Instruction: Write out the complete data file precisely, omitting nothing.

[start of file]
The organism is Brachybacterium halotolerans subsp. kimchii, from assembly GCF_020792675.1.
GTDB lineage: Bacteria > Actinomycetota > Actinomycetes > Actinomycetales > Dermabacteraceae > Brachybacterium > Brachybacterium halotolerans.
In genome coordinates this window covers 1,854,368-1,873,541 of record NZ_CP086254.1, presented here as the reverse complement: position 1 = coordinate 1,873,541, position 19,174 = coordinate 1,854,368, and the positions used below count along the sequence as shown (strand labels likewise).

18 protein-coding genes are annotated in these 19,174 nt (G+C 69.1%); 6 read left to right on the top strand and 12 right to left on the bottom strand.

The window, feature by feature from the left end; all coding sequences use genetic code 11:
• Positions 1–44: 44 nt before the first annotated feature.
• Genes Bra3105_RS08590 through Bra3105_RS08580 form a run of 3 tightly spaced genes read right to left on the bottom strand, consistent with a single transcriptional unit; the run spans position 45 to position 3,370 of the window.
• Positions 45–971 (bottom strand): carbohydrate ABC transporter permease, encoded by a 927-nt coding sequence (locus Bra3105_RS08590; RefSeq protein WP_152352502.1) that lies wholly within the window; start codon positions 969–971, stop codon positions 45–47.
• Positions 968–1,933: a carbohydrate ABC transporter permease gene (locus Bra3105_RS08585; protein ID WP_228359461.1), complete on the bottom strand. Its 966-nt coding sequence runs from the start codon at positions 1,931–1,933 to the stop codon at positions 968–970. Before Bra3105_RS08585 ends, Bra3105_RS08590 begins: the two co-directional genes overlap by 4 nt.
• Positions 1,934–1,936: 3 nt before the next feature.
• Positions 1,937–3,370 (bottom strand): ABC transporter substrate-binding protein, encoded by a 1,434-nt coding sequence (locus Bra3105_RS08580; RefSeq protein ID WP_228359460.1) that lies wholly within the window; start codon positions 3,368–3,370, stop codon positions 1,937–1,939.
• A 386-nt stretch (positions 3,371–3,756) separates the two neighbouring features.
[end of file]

The organism is Brachybacterium halotolerans subsp. kimchii, from assembly GCF_020792675.1.
GTDB lineage: Bacteria > Actinomycetota > Actinomycetes > Actinomycetales > Dermabacteraceae > Brachybacterium > Brachybacterium halotolerans.
In genome coordinates this window covers 1,854,368-1,873,541 of record NZ_CP086254.1, presented here as the reverse complement: position 1 = coordinate 1,873,541, position 19,174 = coordinate 1,854,368, and the positions used below count along the sequence as shown (strand labels likewise).

18 protein-coding genes are annotated in these 19,174 nt (G+C 69.1%); 6 read left to right on the top strand and 12 right to left on the bottom strand.

The window, feature by feature from the left end; all coding sequences use genetic code 11:
• Positions 1–44: 44 nt before the first annotated feature.
• Genes Bra3105_RS08590 through Bra3105_RS08580 form a run of 3 tightly spaced genes read right to left on the bottom strand, consistent with a single transcriptional unit; the run spans position 45 to position 3,370 of the window.
• Positions 45–971 (bottom strand): carbohydrate ABC transporter permease, encoded by a 927-nt coding sequence (locus Bra3105_RS08590; RefSeq protein WP_152352502.1) that lies wholly within the window; start codon positions 969–971, stop codon positions 45–47.
• Positions 968–1,933: a carbohydrate ABC transporter permease gene (locus Bra3105_RS08585; protein ID WP_228359461.1), complete on the bottom strand. Its 966-nt coding sequence runs from the start codon at positions 1,931–1,933 to the stop codon at positions 968–970. Before Bra3105_RS08585 ends, Bra3105_RS08590 begins: the two co-directional genes overlap by 4 nt.
• Positions 1,934–1,936: 3 nt before the next feature.
• Positions 1,937–3,370 (bottom strand): ABC transporter substrate-binding protein, encoded by a 1,434-nt coding sequence (locus Bra3105_RS08580; RefSeq protein ID WP_228359460.1) that lies wholly within the window; start codon positions 3,368–3,370, stop codon positions 1,937–1,939.
• A 386-nt stretch (positions 3,371–3,756) separates the two neighbouring features.